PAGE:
Mexican authorities took custody of 74 American youths who were attending irregularly-operated boarding schools in the coastal city of Ensenada and the expatriate colony of Chapala, in western Mexico, and returned them to the United States.

The youths, who were found to be in Mexico without proper travel or residency documents, were handed over to US consular officials and then taken to Los Angeles, the Interior Department, which oversees migratory issues, said in a press statement.

The statement bore the title, "the immigration institute rescues 74 US youths with supposed behavioural problems". US consular authorities were not immediately available for comment on the whereabouts of the students.

The Interior Department said the schools which it identified as The Mission school in Ensenada, Baja California, and the Abundant Life Academy in the town of Chapala in Jalisco state were raided because they "did not comply with sanitary regulations".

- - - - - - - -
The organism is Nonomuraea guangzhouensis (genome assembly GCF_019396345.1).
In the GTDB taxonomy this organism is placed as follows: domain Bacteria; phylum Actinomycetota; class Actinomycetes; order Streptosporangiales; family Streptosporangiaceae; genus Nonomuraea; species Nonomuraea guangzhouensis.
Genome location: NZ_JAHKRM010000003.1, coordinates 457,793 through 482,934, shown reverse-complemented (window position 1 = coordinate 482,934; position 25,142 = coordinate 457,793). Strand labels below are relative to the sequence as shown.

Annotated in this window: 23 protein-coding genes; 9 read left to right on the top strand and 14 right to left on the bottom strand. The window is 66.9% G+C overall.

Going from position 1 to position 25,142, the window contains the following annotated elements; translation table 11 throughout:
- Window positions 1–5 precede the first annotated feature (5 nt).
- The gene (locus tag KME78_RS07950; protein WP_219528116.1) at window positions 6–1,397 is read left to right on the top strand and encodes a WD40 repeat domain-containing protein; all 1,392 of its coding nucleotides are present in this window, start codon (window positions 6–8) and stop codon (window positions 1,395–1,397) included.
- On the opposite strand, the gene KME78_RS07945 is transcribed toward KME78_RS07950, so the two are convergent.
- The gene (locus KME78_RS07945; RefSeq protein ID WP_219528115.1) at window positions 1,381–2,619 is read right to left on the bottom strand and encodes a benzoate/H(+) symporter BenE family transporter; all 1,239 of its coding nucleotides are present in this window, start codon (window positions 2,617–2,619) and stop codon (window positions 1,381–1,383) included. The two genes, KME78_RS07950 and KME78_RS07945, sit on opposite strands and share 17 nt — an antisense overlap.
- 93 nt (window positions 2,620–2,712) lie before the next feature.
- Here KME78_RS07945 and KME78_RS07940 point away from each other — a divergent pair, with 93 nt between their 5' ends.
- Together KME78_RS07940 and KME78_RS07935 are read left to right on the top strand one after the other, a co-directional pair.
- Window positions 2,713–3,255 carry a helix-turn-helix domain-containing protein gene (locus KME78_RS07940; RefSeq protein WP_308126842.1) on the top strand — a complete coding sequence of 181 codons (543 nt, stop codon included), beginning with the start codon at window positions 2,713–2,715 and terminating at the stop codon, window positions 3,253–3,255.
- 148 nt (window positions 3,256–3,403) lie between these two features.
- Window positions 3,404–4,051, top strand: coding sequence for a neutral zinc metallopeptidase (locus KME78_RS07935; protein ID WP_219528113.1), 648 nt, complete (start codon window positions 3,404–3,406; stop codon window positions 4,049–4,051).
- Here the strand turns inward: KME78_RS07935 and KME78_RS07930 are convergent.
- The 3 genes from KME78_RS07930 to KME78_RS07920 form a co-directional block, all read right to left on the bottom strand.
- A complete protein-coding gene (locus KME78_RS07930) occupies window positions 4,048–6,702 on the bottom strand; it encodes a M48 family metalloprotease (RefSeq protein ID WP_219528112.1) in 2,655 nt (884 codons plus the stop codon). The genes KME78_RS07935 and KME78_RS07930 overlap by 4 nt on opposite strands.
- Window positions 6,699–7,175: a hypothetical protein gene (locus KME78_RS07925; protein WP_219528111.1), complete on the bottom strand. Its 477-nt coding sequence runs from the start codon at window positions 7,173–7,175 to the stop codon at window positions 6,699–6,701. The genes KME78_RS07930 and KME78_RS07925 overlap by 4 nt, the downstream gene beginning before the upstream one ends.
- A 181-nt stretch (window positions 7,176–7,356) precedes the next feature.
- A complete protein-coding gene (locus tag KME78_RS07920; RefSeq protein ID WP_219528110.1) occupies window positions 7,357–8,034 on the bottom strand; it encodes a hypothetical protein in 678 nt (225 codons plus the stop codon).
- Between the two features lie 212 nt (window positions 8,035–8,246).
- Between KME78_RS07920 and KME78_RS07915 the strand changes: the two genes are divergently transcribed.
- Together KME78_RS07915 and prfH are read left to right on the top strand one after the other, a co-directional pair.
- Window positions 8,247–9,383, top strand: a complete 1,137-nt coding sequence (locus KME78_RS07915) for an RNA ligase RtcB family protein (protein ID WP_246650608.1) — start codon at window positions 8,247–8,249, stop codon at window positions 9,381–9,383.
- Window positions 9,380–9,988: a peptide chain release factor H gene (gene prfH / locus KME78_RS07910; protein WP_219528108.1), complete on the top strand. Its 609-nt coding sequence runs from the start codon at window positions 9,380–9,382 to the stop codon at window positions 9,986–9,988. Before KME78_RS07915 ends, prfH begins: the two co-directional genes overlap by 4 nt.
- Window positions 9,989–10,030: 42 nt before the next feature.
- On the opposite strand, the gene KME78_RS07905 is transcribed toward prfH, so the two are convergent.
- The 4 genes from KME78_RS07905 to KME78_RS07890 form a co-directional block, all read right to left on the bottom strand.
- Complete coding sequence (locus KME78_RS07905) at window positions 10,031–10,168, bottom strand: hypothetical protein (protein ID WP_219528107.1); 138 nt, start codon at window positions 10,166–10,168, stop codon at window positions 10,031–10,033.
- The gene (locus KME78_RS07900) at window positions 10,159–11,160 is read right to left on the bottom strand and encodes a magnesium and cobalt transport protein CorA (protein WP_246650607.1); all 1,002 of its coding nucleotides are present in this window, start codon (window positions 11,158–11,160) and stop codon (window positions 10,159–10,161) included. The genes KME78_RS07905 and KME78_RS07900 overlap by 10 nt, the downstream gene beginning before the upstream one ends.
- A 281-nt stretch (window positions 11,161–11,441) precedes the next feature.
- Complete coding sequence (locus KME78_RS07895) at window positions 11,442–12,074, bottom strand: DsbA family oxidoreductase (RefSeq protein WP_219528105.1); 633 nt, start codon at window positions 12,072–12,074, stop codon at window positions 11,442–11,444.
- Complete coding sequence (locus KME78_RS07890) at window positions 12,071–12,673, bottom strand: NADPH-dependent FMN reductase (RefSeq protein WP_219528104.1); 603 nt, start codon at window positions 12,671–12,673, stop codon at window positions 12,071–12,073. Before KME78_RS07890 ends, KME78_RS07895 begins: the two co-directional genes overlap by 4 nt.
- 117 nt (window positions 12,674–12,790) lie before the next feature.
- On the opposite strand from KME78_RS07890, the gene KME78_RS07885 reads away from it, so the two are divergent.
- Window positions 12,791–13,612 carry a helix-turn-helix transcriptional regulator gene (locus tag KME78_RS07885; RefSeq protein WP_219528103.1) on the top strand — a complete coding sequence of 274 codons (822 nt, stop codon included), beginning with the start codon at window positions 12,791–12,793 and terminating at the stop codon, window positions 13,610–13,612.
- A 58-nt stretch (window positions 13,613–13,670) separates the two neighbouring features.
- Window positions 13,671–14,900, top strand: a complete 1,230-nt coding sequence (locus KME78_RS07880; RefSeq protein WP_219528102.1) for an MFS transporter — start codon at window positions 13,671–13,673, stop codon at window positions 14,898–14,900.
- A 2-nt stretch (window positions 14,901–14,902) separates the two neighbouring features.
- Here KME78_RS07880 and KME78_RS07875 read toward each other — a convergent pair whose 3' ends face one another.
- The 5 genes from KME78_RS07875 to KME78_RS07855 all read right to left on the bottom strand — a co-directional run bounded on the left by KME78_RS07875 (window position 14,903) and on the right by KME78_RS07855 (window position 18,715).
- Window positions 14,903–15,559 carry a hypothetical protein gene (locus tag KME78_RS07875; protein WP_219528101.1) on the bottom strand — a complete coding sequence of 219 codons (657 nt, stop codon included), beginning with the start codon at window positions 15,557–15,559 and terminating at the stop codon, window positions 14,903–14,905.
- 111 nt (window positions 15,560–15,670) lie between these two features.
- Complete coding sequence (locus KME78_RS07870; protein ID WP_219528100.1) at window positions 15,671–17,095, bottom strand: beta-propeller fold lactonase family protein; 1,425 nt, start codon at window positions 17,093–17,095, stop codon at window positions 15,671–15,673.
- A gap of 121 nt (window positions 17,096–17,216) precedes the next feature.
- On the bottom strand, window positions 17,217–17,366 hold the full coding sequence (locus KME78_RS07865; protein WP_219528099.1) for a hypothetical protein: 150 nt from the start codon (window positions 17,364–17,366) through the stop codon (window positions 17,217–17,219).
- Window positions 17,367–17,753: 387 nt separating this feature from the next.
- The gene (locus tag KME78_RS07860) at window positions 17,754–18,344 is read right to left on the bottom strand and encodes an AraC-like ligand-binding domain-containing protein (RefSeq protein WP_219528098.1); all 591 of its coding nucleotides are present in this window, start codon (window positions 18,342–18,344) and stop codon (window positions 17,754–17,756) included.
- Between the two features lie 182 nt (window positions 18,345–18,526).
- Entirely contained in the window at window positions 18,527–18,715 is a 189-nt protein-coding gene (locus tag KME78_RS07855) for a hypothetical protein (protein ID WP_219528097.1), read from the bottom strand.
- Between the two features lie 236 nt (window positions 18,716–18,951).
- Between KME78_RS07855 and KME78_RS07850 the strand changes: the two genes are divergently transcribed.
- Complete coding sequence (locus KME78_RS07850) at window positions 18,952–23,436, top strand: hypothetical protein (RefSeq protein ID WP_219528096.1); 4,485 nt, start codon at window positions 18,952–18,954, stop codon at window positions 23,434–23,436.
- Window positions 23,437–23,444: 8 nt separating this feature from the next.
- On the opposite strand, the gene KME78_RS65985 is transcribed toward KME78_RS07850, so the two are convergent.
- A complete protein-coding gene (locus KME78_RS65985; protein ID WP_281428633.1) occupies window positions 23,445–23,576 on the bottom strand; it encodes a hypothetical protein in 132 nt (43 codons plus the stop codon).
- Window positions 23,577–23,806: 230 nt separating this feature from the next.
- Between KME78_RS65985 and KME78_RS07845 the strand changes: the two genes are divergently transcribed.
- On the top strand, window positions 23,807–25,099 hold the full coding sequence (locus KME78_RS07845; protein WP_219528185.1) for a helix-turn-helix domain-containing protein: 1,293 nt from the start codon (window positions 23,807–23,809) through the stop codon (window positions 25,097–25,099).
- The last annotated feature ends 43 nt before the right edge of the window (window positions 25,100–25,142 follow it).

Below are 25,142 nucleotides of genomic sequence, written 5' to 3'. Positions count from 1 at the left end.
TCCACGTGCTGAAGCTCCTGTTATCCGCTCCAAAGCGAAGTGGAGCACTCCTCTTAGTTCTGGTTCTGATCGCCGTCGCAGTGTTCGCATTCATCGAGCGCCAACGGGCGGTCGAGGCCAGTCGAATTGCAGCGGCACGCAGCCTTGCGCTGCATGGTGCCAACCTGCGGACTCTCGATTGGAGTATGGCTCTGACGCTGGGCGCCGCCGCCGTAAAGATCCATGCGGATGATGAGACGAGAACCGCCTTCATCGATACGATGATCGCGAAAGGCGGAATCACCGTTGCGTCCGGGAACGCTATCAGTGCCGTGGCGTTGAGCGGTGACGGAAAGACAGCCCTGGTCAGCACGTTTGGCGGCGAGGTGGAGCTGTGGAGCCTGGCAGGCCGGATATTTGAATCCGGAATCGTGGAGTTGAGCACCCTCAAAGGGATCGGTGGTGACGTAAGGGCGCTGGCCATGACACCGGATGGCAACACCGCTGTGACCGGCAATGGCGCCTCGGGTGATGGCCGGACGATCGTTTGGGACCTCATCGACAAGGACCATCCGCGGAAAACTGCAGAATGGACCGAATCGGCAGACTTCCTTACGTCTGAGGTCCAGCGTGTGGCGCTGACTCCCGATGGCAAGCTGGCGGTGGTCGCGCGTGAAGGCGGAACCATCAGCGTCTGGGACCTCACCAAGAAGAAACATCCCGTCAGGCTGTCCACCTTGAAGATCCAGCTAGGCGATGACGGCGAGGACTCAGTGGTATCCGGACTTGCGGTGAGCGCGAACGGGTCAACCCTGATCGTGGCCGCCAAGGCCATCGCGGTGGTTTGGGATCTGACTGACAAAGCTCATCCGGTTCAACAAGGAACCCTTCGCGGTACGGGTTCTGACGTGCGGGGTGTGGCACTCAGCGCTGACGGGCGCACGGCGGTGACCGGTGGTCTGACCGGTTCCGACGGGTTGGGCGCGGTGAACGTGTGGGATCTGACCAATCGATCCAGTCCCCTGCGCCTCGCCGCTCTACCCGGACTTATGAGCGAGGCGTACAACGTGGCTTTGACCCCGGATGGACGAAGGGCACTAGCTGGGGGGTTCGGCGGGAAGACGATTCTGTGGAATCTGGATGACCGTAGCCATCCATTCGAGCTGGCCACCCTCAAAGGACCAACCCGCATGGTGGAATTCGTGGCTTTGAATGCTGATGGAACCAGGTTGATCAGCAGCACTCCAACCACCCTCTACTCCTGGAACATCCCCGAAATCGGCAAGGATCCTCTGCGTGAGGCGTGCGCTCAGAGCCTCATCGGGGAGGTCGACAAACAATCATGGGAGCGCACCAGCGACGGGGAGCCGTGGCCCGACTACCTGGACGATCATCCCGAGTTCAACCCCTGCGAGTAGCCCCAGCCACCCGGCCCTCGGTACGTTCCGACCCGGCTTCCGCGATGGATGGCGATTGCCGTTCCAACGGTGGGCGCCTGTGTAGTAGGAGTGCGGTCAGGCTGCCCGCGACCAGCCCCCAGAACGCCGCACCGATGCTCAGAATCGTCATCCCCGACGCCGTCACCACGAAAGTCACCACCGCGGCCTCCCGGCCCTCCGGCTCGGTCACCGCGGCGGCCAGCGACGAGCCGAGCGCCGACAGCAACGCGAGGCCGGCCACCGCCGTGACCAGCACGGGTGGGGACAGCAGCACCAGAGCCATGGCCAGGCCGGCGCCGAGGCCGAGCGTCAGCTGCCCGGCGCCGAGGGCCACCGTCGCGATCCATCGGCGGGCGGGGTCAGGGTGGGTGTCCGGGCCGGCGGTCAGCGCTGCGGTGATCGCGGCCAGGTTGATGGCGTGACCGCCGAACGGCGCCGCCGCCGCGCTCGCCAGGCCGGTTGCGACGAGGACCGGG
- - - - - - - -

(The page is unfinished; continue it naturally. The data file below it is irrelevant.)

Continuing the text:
"It is important to stress that none of the raids involved violence, and the human rights and personal safety of the youths were fully respected," according to the Interior Department press statement.

Immigration agents found 57 students at the Ensenada facility, and 17 in Chapala. Mexican authorities identified the schools as facilities for children "with behaviour problems".

An Abundant Life website described the Abundant Life Academy at Lake Chapala, a boarding school, as "the answer for the gifted yet immature American troubled teen that is unmotivated and rebellious toward parental authority".

Some schools in Ensenada, meanwhile, have had a history of problems.

In September, a lack of doctors and reports that some teens were being abused prompted Mexican authorities to shut down three centres for troubled youths in Baja California.